Jared Moshe Talks Aporia, Judy Greer, and Time Machines


Film festivals are the perfect opportunity to find new films, actors, and talent that might not make it into mainstream theaters around the world, and Fantasia is one of the top destinations for cinephiles each year. From international cinema, especially Korean movies, to some of the biggest potential sleeper hits in the English-speaking world, Fantasia has been a festival to keep an eye on throughout the years due to the quality of the films showcased within the festival.

One of this year’s highlights is Aporia, Jared Moshe’s portrait of grief that uses sci-fi elements to question how far one would go to save others — even if it meant sacrificing their reality in the present day for the sake of another person. We had the opportunity to speak with director, Jared Moshe, about the behind the scenes of the film and how it came into existence.

Planting the Seed of a Story

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In Aporia, Judy Greer portrays a grieving widow who’s lost her husband, Malcolm, several months before in an accident that was preventable. When a mutual friend ends up finishing a machine he was working on with her deceased husband, it gives them a golden opportunity to change the present day circumstances they’re living with. They decide to kill the man who ultimately took Malcolm’s life, altering the timeline, in order to bring Malcom back. But when they continue to mess with the timeline, thinking that they’re doing good for the world, it ends up creating a sticky situation with some questionable ethics from an outsider’s point of view.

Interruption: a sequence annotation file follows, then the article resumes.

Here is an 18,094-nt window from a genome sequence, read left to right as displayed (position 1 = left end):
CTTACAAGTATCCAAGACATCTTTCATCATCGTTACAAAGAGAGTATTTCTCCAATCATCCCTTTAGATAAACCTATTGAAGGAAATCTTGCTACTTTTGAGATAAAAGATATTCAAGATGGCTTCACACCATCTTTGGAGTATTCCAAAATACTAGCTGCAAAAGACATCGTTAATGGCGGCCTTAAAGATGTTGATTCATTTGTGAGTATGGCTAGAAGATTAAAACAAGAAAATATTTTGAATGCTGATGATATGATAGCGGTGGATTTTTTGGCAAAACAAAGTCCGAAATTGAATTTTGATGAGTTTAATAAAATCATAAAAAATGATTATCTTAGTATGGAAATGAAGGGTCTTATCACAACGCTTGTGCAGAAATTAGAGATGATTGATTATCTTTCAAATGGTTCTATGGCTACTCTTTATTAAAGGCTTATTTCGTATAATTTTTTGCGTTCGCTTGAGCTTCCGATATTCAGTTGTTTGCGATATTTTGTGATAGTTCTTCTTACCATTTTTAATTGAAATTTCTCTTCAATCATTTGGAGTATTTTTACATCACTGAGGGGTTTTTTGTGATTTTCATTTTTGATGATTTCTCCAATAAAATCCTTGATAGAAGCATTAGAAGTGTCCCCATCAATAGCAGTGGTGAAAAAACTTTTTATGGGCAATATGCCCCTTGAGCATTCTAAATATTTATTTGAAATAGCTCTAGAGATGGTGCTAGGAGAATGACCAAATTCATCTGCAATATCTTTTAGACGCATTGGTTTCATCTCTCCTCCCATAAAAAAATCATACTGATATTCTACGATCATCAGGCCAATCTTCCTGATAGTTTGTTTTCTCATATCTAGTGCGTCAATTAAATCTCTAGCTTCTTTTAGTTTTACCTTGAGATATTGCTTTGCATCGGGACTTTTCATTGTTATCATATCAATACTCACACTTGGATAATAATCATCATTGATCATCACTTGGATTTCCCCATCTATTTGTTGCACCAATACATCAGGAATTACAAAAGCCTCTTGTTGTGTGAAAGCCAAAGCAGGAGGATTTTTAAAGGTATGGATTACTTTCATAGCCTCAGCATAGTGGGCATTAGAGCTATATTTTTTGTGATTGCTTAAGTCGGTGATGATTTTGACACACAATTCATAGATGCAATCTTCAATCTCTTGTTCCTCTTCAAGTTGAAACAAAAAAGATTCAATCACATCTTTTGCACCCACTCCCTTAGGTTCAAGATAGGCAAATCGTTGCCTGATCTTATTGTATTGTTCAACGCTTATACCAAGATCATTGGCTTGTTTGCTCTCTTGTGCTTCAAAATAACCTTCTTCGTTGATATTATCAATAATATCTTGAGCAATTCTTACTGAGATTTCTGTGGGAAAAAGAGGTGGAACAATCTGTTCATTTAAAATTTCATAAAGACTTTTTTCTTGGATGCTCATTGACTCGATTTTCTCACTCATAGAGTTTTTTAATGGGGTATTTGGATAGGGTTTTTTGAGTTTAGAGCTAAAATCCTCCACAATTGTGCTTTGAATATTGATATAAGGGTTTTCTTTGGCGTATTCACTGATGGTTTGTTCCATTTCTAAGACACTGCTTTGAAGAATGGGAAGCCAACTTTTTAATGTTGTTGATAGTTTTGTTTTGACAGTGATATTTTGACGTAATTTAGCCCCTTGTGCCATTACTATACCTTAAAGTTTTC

Related: Aporia Review: Judy Greer Shines in a Haunting Sci-Fi Portrait of Grief [Fantasia Festival]

When asked about the inspiration behind the story within Aporia, Moshe said, “The idea from the story came from two places.” He explained that he had this idea for a gun that could be used to murder people in the past, but realized that this concept wouldn’t potentially work as well for a film. The idea was then shelved until Moshe experienced a major life event:

But then a little while later my son was born, and I was wrestling with what it was to become a parent, and feeling like suddenly the world, which was so fun and exciting, was scary.

Thus, Aporia came into existence. Moshe added, “Being a filmmaker, this was something I could grapple with through a script.” Once the idea was created with the gun, Moshe eventually nailed down the details as to why Sophie, as a character, would have the motivation to do what she did. He mentioned, “Then I had to come up with the rules of the machine.” He then researched quantum physics to try and figure out how such a machine could exist. From there, he set the rules: it could only kill people; you could not reverse someone’s death after killing them; and when you use the machine, you remember the original timeline and not the new one.

Behind the Scenes of Aporia